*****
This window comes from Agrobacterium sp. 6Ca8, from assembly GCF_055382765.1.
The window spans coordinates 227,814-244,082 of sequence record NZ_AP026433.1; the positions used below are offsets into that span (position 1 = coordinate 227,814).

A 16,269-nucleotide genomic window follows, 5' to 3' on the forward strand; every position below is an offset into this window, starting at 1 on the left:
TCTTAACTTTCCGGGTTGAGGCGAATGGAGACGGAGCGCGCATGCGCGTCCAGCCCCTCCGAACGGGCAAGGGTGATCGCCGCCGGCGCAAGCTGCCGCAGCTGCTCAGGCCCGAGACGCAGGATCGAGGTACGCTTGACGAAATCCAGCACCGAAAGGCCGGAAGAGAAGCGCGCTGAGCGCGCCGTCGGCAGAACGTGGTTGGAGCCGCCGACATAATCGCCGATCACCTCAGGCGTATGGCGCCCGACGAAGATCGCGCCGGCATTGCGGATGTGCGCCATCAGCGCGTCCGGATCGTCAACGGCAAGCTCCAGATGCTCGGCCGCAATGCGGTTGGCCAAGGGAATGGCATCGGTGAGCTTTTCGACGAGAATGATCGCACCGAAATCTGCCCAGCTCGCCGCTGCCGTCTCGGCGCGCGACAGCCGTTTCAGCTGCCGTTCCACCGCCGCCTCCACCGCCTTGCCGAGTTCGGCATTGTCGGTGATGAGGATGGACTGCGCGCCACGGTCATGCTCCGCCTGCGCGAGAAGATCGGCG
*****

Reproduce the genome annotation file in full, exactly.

This window comes from Agrobacterium sp. 6Ca8, from assembly GCF_055382765.1.
The window spans coordinates 227,814-244,082 of sequence record NZ_AP026433.1; the positions used below are offsets into that span (position 1 = coordinate 227,814).

A 16,269-nucleotide genomic window follows, 5' to 3' on the forward strand; every position below is an offset into this window, starting at 1 on the left:
TCTTAACTTTCCGGGTTGAGGCGAATGGAGACGGAGCGCGCATGCGCGTCCAGCCCCTCCGAACGGGCAAGGGTGATCGCCGCCGGCGCAAGCTGCCGCAGCTGCTCAGGCCCGAGACGCAGGATCGAGGTACGCTTGACGAAATCCAGCACCGAAAGGCCGGAAGAGAAGCGCGCTGAGCGCGCCGTCGGCAGAACGTGGTTGGAGCCGCCGACATAATCGCCGATCACCTCAGGCGTATGGCGCCCGACGAAGATCGCGCCGGCATTGCGGATGTGCGCCATCAGCGCGTCCGGATCGTCAACGGCAAGCTCCAGATGCTCGGCCGCAATGCGGTTGGCCAAGGGAATGGCATCGGTGAGCTTTTCGACGAGAATGATCGCACCGAAATCTGCCCAGCTCGCCGCTGCCGTCTCGGCGCGCGACAGCCGTTTCAGCTGCCGTTCCACCGCCGCCTCCACCGCCTTGCCGAGTTCGGCATTGTCGGTGATGAGGATGGACTGCGCGCCACGGTCATGCTCCGCCTGCGCGAGAAGATCGGCG